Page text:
Eels, Live at the Aladdin

I’ve said it before, and I’ll say it again: it’s always a good idea to see Eels live.  Their reputation may not suggest it (singing a lot of bitter and sardonic ballads certainly helps contribute to a certain impression otherwise), but the band is usually guaranteed to turn in a memorable performance.  Steve Perry didn’t show up Sunday night, but the crowd definitely had a great time nonetheless.

It's summer, evening shows are starting when it's still light out

It’s summer, evening shows are starting when it’s still light out

In previous years, we had seen the band perform with a string quartet, feature a documentary about E’s physicist father and answer letters from fans, and create a retro-themed variety show.  This time around, the band ditched the matching track suits (and full beards) from the Wonderful, Glorious tour for more serious attire, fitting the mood of the band’s melancholic and reflective new album, The Cautionary Tales of Mark Oliver Everett.  It took a few songs before I settled on an appropriate descriptor, but an offhand comment by E realized that the suit-and-tie ensembles gave the group the look of a serious jazz quintet.  The comparison fit, because while several songs were a bit slower and more introspective, the band was still able to rev it up when the tune required it.

The show began with the instrumental opener of Cautionary Tales, which segued into a delicate cover of the old classic “When You Wish Upon A Star”.  The early songs were a mix of material from the new album and the Hombre Lobo/End Times/Tomorrow Morning trilogy, a batch that E remarked was full of “downers”, but were appropriately received by the audience nonetheless.  E kept the mood light with quips like that, asking the audience to forgive him for not behaving like a rock star and blowing his nose in a break between songs due to a cold, and informing the crowd that Portland folks welcomed him with a nice bag of cocaine, and that it should kick in any minute.  E never gets enough credit from the press for his humor and his willingness to engage the audience, but the crowd certainly appreciated it.

The band in their snazzy attire

The band in their snazzy attire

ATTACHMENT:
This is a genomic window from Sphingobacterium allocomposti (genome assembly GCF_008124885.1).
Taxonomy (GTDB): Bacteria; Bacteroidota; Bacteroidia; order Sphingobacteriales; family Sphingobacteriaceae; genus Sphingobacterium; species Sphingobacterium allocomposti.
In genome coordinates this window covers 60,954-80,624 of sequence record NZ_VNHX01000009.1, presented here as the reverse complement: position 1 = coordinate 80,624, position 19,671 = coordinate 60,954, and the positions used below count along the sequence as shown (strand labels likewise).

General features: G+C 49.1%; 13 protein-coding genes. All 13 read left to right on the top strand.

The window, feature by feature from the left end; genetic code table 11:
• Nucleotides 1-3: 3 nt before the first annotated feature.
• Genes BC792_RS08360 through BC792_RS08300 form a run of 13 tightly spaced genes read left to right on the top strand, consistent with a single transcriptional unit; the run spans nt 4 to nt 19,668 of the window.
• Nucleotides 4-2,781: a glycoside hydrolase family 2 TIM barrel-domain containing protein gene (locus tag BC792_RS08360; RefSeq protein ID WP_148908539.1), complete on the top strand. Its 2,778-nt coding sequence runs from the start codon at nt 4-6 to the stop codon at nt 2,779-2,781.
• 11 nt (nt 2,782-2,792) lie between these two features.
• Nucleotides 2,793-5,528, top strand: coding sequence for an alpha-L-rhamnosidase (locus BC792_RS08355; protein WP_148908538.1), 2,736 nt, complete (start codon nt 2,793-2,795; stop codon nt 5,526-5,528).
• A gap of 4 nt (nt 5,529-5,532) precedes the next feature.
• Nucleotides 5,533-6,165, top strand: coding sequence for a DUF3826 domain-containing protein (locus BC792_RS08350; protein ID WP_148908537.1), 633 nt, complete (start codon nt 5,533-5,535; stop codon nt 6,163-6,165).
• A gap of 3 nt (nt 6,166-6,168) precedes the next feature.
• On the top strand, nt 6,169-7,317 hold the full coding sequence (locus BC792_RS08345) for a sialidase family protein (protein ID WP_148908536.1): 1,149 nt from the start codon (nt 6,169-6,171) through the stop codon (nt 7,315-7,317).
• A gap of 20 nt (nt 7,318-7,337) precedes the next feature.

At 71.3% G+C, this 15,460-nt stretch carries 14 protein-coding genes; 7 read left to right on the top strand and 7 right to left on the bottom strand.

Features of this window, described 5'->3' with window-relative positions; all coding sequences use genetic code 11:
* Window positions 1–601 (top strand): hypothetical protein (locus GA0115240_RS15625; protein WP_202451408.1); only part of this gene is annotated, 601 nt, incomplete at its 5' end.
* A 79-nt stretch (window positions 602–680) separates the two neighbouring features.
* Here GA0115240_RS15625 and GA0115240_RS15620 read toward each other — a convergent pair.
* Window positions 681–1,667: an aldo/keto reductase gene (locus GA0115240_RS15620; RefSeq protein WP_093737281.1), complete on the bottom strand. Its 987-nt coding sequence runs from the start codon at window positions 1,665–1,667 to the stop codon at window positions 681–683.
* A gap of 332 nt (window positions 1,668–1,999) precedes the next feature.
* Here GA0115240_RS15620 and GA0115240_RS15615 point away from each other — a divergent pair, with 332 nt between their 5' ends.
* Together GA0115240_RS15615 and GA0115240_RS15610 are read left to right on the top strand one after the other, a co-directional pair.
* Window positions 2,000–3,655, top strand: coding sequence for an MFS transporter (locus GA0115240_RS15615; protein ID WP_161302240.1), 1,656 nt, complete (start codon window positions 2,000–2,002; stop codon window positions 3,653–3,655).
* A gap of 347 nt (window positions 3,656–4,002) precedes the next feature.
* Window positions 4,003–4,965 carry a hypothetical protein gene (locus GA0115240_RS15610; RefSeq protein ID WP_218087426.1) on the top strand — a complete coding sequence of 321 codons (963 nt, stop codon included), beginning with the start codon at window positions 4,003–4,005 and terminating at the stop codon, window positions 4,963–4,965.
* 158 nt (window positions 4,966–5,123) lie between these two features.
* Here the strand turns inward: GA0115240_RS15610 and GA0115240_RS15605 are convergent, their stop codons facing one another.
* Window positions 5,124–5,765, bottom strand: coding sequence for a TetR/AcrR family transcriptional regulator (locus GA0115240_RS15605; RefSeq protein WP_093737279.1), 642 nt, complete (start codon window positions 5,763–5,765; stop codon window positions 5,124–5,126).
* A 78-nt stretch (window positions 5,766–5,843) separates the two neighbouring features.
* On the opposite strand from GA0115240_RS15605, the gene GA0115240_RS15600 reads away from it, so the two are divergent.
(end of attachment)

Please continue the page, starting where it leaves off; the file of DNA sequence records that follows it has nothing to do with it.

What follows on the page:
The pace would pick up when the band dipped into old favorites, like “Grace Kelly Blues”, “I Like Birds”, and “My Beloved Monster”.  The band was in fine form, and the fact that it was the same lineup from the Wonderful, Glorious tour probably helped the cohesiveness, as they effortlessly switched instruments and altered the arrangements.  It was a homecoming for three of the four backing members, as The Chet (guitars, pedal steel, melodica), Honest Al (upright bass), and Knuckles (drums/percussion, or “the yard sale back there”, as E joked) were all from the PDX area, and perhaps they were inspired by playing in front of a hometown crowd.  But the quality of the band and it’s always changing dynamic helps emphasize another great point of catching Eels live, and that’s that the band is always willing to alter a song or approach it from a new angle.  This was most commonly seen with their attempts to make “Novocaine for the Soul” fresh after playing it thousands of times, but on Sunday it was seen in reworkings of great songs like “Fresh Feelings” or “Last Stop: This Town”, both of which kept the spirit of the original versions but were intriguing new takes of the songs.

After a false encore, where E ran into the crowd and hugged audience members, and after a real encore break, the band ended with a beautifully sublime “3 Speed” and two excellent covers, an elegant rendition of “Can’t Help Falling In Love With You” and a gorgeous version of Harry Nilsson’s “Turn On Your Radio”.  The band then exited to a standing ovation, and the crowd was left hoping that the band would return soon, and wondering what they have next in store (even twenty years after their debut).


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